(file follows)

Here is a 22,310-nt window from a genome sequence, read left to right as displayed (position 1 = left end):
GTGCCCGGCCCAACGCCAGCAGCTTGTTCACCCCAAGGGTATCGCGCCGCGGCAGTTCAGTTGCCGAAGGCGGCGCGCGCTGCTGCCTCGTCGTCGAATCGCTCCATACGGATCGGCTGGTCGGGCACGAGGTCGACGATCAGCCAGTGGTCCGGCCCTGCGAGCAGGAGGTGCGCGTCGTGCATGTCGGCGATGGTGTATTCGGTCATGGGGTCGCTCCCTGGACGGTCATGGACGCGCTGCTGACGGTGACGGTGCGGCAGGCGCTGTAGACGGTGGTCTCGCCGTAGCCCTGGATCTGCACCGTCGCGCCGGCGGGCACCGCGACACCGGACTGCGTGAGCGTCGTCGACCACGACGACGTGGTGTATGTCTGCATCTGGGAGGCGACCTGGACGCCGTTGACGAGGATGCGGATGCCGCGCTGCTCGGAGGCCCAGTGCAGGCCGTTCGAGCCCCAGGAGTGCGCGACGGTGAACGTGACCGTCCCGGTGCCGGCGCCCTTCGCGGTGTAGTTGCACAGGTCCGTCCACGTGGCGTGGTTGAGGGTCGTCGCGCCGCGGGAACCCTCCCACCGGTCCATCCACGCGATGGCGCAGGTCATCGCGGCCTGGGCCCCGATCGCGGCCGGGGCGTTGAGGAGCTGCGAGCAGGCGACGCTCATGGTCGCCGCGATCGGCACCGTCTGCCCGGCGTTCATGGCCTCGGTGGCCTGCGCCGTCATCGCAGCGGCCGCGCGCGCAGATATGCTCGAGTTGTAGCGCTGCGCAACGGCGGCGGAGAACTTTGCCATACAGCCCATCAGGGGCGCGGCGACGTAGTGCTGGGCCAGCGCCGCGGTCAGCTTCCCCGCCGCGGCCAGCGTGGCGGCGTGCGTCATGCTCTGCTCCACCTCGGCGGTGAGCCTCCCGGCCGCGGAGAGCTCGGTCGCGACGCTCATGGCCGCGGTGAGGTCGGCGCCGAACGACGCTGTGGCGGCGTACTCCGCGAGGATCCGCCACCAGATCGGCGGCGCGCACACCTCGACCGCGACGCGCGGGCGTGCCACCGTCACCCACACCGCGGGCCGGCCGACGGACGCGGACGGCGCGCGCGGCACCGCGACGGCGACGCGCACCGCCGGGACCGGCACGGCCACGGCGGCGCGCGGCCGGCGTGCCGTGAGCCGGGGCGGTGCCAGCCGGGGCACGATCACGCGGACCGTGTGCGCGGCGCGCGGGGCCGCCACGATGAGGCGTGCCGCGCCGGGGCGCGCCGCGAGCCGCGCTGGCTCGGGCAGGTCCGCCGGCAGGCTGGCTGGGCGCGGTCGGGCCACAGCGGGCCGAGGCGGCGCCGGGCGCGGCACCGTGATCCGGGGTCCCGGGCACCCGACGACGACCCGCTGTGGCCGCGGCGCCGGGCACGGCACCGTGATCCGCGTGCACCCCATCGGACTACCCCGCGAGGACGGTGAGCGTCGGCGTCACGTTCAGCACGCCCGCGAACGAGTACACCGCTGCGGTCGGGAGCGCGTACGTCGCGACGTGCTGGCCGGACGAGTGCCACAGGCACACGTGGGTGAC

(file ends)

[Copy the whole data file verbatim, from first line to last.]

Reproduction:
Here is a 22,310-nt window from a genome sequence, read left to right as displayed (position 1 = left end):
GTGCCCGGCCCAACGCCAGCAGCTTGTTCACCCCAAGGGTATCGCGCCGCGGCAGTTCAGTTGCCGAAGGCGGCGCGCGCTGCTGCCTCGTCGTCGAATCGCTCCATACGGATCGGCTGGTCGGGCACGAGGTCGACGATCAGCCAGTGGTCCGGCCCTGCGAGCAGGAGGTGCGCGTCGTGCATGTCGGCGATGGTGTATTCGGTCATGGGGTCGCTCCCTGGACGGTCATGGACGCGCTGCTGACGGTGACGGTGCGGCAGGCGCTGTAGACGGTGGTCTCGCCGTAGCCCTGGATCTGCACCGTCGCGCCGGCGGGCACCGCGACACCGGACTGCGTGAGCGTCGTCGACCACGACGACGTGGTGTATGTCTGCATCTGGGAGGCGACCTGGACGCCGTTGACGAGGATGCGGATGCCGCGCTGCTCGGAGGCCCAGTGCAGGCCGTTCGAGCCCCAGGAGTGCGCGACGGTGAACGTGACCGTCCCGGTGCCGGCGCCCTTCGCGGTGTAGTTGCACAGGTCCGTCCACGTGGCGTGGTTGAGGGTCGTCGCGCCGCGGGAACCCTCCCACCGGTCCATCCACGCGATGGCGCAGGTCATCGCGGCCTGGGCCCCGATCGCGGCCGGGGCGTTGAGGAGCTGCGAGCAGGCGACGCTCATGGTCGCCGCGATCGGCACCGTCTGCCCGGCGTTCATGGCCTCGGTGGCCTGCGCCGTCATCGCAGCGGCCGCGCGCGCAGATATGCTCGAGTTGTAGCGCTGCGCAACGGCGGCGGAGAACTTTGCCATACAGCCCATCAGGGGCGCGGCGACGTAGTGCTGGGCCAGCGCCGCGGTCAGCTTCCCCGCCGCGGCCAGCGTGGCGGCGTGCGTCATGCTCTGCTCCACCTCGGCGGTGAGCCTCCCGGCCGCGGAGAGCTCGGTCGCGACGCTCATGGCCGCGGTGAGGTCGGCGCCGAACGACGCTGTGGCGGCGTACTCCGCGAGGATCCGCCACCAGATCGGCGGCGCGCACACCTCGACCGCGACGCGCGGGCGTGCCACCGTCACCCACACCGCGGGCCGGCCGACGGACGCGGACGGCGCGCGCGGCACCGCGACGGCGACGCGCACCGCCGGGACCGGCACGGCCACGGCGGCGCGCGGCCGGCGTGCCGTGAGCCGGGGCGGTGCCAGCCGGGGCACGATCACGCGGACCGTGTGCGCGGCGCGCGGGGCCGCCACGATGAGGCGTGCCGCGCCGGGGCGCGCCGCGAGCCGCGCTGGCTCGGGCAGGTCCGCCGGCAGGCTGGCTGGGCGCGGTCGGGCCACAGCGGGCCGAGGCGGCGCCGGGCGCGGCACCGTGATCCGGGGTCCCGGGCACCCGACGACGACCCGCTGTGGCCGCGGCGCCGGGCACGGCACCGTGATCCGCGTGCACCCCATCGGACTACCCCGCGAGGACGGTGAGCGTCGGCGTCACGTTCAGCACGCCCGCGAACGAGTACACCGCTGCGGTCGGGAGCGCGTACGTCGCGACGTGCTGGCCGGACGAGTGCCACAGGCACACGTGGGTGAC